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Where to Put Your Food When you Move!

Do you ever open your cabinets and wonder how the wide array of arcane canned goods found it's way into your pantry? We seem to collect way more food than we could ever hope to eat as time progresses. Every time my husband and I have moved house, and we have moved quite a few times (given that I am a realtor), we have a party where every guest is expected to take some food items with them when they leave. Even our most recent move from Northampton MA to nearby Florence MA included the requisite "take what you can carry" party. It's a great way to make sure that food does not go to waste. My husband sent me a link to this fantastic blog by about what to do with your non-perishable foods when you move! What a great resource. It sounds as if we need to put a bug in the ear of our local moving companies to make sure they provide this invaluable service!

Read on here for more information! Fights Food Waste on Moving Day

Move For Hunger has rescued over 4 million pounds of food that would have otherwise gone to waste. (Image: Move For Hunger)

Move For Hunger has rescued over 4 million pounds of food that would have otherwise gone to waste. (Image: Move For Hunger)

Traveling through India with a ripped bag and worn out shoes was the first time my perception of waste was challenged. I was thrilled to toss away my holey shoes until the handiwork of thrifty street entrepreneurs caught my attention. They presented another option. For a few rupees, I handed over my soon to be garbage and stood agape as new soles were cobbled and special stitches woven to make my shoes firm and my bag as reliable as ever.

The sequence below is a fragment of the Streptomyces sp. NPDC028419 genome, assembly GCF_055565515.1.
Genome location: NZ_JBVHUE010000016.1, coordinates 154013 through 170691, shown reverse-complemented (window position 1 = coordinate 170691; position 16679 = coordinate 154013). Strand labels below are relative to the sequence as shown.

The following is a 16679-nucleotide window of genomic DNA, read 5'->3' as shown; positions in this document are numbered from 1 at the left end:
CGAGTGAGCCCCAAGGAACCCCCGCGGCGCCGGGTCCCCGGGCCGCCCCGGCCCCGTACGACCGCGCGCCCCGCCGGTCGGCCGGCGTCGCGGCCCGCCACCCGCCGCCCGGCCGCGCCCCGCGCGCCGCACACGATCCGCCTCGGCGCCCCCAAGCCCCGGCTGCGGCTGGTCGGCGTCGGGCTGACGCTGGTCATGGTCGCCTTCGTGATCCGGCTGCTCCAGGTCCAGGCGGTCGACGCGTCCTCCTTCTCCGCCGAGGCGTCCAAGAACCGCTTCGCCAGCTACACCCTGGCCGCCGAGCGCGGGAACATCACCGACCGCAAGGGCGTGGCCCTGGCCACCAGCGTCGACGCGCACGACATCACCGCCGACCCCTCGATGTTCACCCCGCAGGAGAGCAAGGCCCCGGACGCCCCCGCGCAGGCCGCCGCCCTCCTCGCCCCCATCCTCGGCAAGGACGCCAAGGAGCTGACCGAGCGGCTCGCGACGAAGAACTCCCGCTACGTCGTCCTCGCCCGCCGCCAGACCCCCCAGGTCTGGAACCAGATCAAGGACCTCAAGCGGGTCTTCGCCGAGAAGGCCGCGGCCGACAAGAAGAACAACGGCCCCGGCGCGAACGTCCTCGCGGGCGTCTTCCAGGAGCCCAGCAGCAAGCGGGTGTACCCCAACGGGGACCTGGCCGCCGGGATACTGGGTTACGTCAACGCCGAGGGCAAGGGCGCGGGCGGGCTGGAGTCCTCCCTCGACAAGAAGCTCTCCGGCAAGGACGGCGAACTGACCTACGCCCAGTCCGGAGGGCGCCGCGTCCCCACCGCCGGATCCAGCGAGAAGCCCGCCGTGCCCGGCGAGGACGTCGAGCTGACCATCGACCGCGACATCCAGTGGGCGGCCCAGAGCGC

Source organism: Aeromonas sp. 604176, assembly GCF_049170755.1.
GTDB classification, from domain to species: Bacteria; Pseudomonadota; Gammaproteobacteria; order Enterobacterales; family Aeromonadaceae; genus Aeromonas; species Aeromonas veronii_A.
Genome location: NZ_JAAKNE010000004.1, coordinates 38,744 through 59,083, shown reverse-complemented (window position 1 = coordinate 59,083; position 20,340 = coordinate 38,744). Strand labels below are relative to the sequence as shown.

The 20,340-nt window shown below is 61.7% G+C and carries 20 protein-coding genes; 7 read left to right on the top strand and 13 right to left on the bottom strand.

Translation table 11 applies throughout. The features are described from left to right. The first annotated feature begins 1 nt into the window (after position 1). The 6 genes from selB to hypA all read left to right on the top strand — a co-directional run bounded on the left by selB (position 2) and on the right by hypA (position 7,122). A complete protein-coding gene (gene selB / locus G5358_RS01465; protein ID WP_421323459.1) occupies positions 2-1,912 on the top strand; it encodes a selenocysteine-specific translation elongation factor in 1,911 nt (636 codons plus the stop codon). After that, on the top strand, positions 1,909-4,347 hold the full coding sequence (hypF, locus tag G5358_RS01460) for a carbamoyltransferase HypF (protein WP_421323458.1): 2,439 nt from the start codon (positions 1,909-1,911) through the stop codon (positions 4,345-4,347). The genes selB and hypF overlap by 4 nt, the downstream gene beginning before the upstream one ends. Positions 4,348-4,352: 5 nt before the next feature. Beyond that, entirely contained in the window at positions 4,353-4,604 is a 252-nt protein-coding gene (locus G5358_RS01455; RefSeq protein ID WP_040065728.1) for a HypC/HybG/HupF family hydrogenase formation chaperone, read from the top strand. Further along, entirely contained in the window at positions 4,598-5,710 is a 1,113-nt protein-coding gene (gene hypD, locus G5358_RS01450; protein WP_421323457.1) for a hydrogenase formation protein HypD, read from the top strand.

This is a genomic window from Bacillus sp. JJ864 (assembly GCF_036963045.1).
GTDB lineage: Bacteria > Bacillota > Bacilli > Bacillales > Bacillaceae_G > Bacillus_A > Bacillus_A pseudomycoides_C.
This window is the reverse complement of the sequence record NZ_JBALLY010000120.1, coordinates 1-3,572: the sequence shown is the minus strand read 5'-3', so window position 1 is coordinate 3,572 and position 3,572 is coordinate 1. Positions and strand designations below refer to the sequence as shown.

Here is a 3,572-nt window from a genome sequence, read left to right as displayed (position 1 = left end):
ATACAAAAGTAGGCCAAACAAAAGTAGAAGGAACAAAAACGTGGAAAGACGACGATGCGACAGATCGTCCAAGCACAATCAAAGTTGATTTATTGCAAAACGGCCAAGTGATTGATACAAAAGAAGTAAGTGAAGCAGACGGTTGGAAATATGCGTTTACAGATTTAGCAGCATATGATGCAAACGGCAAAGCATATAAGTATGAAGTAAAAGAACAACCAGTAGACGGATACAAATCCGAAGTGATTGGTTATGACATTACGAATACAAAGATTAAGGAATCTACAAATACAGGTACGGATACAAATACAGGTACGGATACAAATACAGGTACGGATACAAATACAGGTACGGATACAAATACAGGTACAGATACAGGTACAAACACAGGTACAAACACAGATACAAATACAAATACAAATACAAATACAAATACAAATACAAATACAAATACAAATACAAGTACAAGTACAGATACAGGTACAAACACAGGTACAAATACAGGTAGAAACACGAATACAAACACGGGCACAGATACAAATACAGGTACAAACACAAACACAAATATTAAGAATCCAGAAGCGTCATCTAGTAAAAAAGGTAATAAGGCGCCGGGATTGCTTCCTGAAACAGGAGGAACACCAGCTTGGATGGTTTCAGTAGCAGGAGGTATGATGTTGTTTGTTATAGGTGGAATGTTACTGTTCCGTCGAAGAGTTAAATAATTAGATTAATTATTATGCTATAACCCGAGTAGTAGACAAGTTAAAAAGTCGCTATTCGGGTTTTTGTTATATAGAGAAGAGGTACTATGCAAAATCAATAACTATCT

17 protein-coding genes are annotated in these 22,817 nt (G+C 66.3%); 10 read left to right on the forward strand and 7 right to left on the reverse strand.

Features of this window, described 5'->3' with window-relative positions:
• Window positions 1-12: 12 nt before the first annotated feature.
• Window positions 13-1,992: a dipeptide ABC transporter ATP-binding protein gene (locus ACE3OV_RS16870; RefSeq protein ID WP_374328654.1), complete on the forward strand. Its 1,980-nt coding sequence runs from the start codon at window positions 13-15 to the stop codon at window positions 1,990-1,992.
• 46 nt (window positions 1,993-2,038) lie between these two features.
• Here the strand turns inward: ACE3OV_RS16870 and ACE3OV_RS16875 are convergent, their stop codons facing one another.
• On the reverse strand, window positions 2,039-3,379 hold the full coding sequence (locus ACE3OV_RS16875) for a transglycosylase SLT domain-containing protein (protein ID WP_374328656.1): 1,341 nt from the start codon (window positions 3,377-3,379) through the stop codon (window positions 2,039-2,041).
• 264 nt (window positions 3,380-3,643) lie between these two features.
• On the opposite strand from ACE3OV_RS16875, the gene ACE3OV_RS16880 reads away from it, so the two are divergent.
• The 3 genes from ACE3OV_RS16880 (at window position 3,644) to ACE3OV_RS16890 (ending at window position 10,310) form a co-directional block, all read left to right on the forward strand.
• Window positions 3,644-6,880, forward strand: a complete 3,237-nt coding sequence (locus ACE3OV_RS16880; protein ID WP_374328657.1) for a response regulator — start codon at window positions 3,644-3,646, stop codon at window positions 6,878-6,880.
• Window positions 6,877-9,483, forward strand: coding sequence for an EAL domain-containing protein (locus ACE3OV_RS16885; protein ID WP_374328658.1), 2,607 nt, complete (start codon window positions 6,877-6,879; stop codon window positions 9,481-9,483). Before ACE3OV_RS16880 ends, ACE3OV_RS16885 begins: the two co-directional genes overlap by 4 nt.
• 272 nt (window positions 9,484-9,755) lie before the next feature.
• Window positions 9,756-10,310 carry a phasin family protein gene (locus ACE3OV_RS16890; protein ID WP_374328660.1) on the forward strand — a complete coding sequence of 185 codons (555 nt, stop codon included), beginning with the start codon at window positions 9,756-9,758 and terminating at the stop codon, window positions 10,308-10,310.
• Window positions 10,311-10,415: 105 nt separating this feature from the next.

Dan's shoes were restored to as good as new and saved from winding up in the trash

Dan’s shoes were restored to as good as new and saved from winding up in the trash (Image: Dan Ratner)

With a few simple (yet adept) movements my potential trash became a renewed source of value. My perspective was shifted, and so began my upward spiral into the anti-waste movement – with a particularly passionate focus on minimizing food waste.

My Experience With Food Waste Led Me to Move For Hunger

As Director of Operations, I have seen first hand the impact that a shift in perspective paired with a simple solution can create. Move For Hunger is a hunger relief non-profit organization that partners with movers, realtors, and relocation professionals to collect unwanted non-perishable food during a move, and deliver it directly to a local food bank. We provide support to encourage our socially responsible partners to make food collection part of their normal business process.

Here’s How It Works:

Step 1 – Mover is hired for a residential move or a company relocation